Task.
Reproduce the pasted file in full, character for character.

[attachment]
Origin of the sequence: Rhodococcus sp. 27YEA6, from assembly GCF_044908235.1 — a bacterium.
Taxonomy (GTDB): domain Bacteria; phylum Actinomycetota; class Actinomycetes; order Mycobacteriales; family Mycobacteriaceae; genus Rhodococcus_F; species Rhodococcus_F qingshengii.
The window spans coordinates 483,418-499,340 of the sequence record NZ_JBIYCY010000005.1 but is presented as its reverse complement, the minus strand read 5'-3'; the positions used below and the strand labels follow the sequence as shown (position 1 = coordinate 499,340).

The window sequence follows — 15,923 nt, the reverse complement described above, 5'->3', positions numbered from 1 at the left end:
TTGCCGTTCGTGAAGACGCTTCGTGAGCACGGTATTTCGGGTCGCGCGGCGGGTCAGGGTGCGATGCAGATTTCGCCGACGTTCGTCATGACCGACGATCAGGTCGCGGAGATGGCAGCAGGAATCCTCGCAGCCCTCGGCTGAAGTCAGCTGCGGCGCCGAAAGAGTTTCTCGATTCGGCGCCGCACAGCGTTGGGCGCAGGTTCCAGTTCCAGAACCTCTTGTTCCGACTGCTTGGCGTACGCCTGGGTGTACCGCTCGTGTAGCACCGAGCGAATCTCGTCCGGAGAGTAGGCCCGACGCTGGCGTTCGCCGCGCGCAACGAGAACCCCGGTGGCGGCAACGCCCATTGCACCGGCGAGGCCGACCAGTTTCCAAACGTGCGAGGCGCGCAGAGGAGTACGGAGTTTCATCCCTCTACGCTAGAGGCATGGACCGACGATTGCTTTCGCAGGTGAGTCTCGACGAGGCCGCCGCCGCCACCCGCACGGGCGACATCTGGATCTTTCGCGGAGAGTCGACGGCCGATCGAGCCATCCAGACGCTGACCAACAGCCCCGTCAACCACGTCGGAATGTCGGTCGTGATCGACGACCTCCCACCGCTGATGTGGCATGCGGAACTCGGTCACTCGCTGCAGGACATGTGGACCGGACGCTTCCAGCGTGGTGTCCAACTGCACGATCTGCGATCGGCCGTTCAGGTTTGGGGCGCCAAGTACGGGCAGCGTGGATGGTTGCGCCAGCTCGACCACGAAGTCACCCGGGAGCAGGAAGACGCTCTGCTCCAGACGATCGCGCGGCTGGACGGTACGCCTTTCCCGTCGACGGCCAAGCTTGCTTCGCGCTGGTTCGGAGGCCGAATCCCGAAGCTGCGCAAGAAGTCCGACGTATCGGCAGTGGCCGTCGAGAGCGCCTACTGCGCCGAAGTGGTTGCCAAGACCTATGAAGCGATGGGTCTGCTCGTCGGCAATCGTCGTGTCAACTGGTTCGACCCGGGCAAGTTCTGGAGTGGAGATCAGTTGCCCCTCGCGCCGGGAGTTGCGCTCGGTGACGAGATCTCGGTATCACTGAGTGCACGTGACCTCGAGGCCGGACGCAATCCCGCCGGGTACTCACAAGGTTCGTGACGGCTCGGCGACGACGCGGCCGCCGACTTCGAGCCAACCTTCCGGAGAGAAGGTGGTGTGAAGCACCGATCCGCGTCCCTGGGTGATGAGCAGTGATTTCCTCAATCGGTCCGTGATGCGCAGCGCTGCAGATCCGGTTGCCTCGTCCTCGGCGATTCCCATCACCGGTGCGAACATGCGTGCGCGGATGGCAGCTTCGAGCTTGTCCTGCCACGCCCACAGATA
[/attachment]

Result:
Origin of the sequence: Rhodococcus sp. 27YEA6, from assembly GCF_044908235.1 — a bacterium.
Taxonomy (GTDB): domain Bacteria; phylum Actinomycetota; class Actinomycetes; order Mycobacteriales; family Mycobacteriaceae; genus Rhodococcus_F; species Rhodococcus_F qingshengii.
The window spans coordinates 483,418-499,340 of the sequence record NZ_JBIYCY010000005.1 but is presented as its reverse complement, the minus strand read 5'-3'; the positions used below and the strand labels follow the sequence as shown (position 1 = coordinate 499,340).

The window sequence follows — 15,923 nt, the reverse complement described above, 5'->3', positions numbered from 1 at the left end:
TTGCCGTTCGTGAAGACGCTTCGTGAGCACGGTATTTCGGGTCGCGCGGCGGGTCAGGGTGCGATGCAGATTTCGCCGACGTTCGTCATGACCGACGATCAGGTCGCGGAGATGGCAGCAGGAATCCTCGCAGCCCTCGGCTGAAGTCAGCTGCGGCGCCGAAAGAGTTTCTCGATTCGGCGCCGCACAGCGTTGGGCGCAGGTTCCAGTTCCAGAACCTCTTGTTCCGACTGCTTGGCGTACGCCTGGGTGTACCGCTCGTGTAGCACCGAGCGAATCTCGTCCGGAGAGTAGGCCCGACGCTGGCGTTCGCCGCGCGCAACGAGAACCCCGGTGGCGGCAACGCCCATTGCACCGGCGAGGCCGACCAGTTTCCAAACGTGCGAGGCGCGCAGAGGAGTACGGAGTTTCATCCCTCTACGCTAGAGGCATGGACCGACGATTGCTTTCGCAGGTGAGTCTCGACGAGGCCGCCGCCGCCACCCGCACGGGCGACATCTGGATCTTTCGCGGAGAGTCGACGGCCGATCGAGCCATCCAGACGCTGACCAACAGCCCCGTCAACCACGTCGGAATGTCGGTCGTGATCGACGACCTCCCACCGCTGATGTGGCATGCGGAACTCGGTCACTCGCTGCAGGACATGTGGACCGGACGCTTCCAGCGTGGTGTCCAACTGCACGATCTGCGATCGGCCGTTCAGGTTTGGGGCGCCAAGTACGGGCAGCGTGGATGGTTGCGCCAGCTCGACCACGAAGTCACCCGGGAGCAGGAAGACGCTCTGCTCCAGACGATCGCGCGGCTGGACGGTACGCCTTTCCCGTCGACGGCCAAGCTTGCTTCGCGCTGGTTCGGAGGCCGAATCCCGAAGCTGCGCAAGAAGTCCGACGTATCGGCAGTGGCCGTCGAGAGCGCCTACTGCGCCGAAGTGGTTGCCAAGACCTATGAAGCGATGGGTCTGCTCGTCGGCAATCGTCGTGTCAACTGGTTCGACCCGGGCAAGTTCTGGAGTGGAGATCAGTTGCCCCTCGCGCCGGGAGTTGCGCTCGGTGACGAGATCTCGGTATCACTGAGTGCACGTGACCTCGAGGCCGGACGCAATCCCGCCGGGTACTCACAAGGTTCGTGACGGCTCGGCGACGACGCGGCCGCCGACTTCGAGCCAACCTTCCGGAGAGAAGGTGGTGTGAAGCACCGATCCGCGTCCCTGGGTGATGAGCAGTGATTTCCTCAATCGGTCCGTGATGCGCAGCGCTGCAGATCCGGTTGCCTCGTCCTCGGCGATTCCCATCACCGGTGCGAACATGCGTGCGCGGATGGCAGCTTCGAGCTTGTCCTGCCACGCCCACAGATA